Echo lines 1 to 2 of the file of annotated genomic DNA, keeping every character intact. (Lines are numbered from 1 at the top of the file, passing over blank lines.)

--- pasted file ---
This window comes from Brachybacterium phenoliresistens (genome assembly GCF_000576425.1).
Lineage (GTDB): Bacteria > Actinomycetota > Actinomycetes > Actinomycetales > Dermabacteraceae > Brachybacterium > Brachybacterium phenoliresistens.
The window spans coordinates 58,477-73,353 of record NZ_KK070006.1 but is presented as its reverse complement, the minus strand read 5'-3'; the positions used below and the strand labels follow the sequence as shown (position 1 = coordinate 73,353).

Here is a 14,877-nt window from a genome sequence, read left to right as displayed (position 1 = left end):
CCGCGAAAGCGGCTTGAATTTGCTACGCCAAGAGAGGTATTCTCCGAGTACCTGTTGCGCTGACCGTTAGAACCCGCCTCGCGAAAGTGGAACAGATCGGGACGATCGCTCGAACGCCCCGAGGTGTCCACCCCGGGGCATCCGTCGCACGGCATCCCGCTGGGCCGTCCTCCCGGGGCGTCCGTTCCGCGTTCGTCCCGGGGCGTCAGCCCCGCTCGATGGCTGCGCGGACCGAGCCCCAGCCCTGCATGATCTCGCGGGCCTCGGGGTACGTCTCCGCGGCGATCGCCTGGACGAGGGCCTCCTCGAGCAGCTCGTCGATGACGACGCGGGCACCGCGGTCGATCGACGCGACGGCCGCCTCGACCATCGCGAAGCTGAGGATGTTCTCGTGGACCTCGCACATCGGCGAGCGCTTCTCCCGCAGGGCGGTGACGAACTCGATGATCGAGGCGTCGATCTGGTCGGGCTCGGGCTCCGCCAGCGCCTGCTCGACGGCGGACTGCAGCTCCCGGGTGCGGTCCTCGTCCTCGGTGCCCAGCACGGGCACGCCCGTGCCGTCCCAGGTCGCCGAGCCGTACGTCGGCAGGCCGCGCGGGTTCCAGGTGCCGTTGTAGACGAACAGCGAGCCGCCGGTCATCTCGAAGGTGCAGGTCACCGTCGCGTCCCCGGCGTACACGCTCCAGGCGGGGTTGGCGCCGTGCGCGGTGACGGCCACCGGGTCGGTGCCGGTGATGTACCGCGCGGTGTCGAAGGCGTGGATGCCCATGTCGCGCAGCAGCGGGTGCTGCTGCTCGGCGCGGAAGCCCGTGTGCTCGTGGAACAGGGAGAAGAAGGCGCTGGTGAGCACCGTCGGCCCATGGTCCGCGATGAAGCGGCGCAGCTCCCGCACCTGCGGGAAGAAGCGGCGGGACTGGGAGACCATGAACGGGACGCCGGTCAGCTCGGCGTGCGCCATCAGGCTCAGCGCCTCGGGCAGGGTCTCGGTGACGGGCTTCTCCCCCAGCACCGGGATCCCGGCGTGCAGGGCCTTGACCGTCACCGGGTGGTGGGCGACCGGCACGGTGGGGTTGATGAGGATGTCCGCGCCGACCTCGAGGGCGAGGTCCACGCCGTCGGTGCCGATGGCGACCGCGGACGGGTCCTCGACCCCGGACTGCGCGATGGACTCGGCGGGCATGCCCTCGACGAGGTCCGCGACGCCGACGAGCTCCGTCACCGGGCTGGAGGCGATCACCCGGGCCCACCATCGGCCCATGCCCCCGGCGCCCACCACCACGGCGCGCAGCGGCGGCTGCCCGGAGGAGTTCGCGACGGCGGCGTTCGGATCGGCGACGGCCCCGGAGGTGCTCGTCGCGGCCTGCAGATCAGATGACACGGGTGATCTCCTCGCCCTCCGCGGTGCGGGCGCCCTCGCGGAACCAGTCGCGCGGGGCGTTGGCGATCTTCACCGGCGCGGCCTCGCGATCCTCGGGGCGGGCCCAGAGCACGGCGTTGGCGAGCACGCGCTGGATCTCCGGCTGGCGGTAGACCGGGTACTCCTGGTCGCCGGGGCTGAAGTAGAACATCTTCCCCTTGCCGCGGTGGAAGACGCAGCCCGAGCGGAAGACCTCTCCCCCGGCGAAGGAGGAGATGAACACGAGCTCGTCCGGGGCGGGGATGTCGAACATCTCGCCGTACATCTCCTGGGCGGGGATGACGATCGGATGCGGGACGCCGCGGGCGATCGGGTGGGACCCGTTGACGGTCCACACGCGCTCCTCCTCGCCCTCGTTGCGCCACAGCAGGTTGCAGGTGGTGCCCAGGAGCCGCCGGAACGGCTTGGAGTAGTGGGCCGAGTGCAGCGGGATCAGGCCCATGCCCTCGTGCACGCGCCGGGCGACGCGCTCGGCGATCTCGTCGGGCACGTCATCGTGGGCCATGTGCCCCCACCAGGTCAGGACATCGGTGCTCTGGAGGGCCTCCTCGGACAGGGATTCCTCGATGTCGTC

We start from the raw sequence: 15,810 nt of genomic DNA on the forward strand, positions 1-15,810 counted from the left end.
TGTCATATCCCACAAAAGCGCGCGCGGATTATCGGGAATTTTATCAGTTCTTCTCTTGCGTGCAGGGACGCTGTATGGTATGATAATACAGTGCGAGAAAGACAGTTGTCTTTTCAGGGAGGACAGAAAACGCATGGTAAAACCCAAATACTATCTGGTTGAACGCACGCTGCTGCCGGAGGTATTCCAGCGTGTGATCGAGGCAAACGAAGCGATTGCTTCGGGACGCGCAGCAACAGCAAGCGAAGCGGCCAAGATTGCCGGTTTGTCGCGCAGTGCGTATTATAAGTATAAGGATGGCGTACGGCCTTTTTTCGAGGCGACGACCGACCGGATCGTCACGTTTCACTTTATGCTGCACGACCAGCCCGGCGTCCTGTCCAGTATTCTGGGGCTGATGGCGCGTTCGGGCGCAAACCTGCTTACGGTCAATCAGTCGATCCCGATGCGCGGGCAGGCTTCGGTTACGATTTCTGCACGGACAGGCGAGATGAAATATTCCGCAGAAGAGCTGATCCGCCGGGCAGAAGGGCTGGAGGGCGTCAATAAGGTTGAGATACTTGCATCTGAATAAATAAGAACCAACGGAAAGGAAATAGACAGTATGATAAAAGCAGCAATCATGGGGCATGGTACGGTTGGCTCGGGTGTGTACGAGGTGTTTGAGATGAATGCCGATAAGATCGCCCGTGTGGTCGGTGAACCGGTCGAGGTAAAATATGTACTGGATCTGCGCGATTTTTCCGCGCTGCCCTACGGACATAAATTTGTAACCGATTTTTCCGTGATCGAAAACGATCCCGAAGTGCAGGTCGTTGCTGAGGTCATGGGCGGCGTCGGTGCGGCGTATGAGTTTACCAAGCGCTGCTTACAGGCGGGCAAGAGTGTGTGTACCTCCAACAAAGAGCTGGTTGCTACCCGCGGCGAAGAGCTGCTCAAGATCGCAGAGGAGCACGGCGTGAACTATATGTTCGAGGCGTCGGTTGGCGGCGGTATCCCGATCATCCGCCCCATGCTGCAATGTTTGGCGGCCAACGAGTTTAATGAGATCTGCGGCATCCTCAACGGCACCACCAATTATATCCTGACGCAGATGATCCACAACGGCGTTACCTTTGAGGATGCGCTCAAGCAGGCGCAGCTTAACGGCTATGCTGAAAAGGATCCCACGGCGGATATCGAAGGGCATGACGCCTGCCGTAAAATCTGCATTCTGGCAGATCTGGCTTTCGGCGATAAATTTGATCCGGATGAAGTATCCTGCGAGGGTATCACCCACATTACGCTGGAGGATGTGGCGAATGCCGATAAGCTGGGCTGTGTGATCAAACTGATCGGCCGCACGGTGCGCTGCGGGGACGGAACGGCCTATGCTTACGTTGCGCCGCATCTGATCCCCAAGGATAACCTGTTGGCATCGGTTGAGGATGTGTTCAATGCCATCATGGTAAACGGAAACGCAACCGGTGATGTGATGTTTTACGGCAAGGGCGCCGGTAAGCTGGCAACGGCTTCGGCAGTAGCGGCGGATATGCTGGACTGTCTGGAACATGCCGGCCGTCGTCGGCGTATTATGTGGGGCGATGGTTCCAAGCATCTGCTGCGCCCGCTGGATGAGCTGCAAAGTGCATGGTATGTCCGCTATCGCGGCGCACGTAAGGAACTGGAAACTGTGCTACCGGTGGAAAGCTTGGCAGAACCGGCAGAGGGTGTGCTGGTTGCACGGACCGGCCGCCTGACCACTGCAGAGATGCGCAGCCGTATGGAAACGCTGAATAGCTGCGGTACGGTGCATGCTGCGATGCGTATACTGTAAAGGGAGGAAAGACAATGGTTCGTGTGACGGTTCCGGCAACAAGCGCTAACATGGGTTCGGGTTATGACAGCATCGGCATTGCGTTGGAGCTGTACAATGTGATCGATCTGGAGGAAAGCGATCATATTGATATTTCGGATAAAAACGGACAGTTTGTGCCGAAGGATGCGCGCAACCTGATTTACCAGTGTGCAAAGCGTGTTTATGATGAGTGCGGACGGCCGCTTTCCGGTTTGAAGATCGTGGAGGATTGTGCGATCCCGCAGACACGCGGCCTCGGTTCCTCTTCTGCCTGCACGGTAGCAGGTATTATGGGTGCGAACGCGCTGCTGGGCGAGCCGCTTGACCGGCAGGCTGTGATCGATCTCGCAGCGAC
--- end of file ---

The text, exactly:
This window comes from Brachybacterium phenoliresistens (genome assembly GCF_000576425.1).
Lineage (GTDB): Bacteria > Actinomycetota > Actinomycetes > Actinomycetales > Dermabacteraceae > Brachybacterium > Brachybacterium phenoliresistens.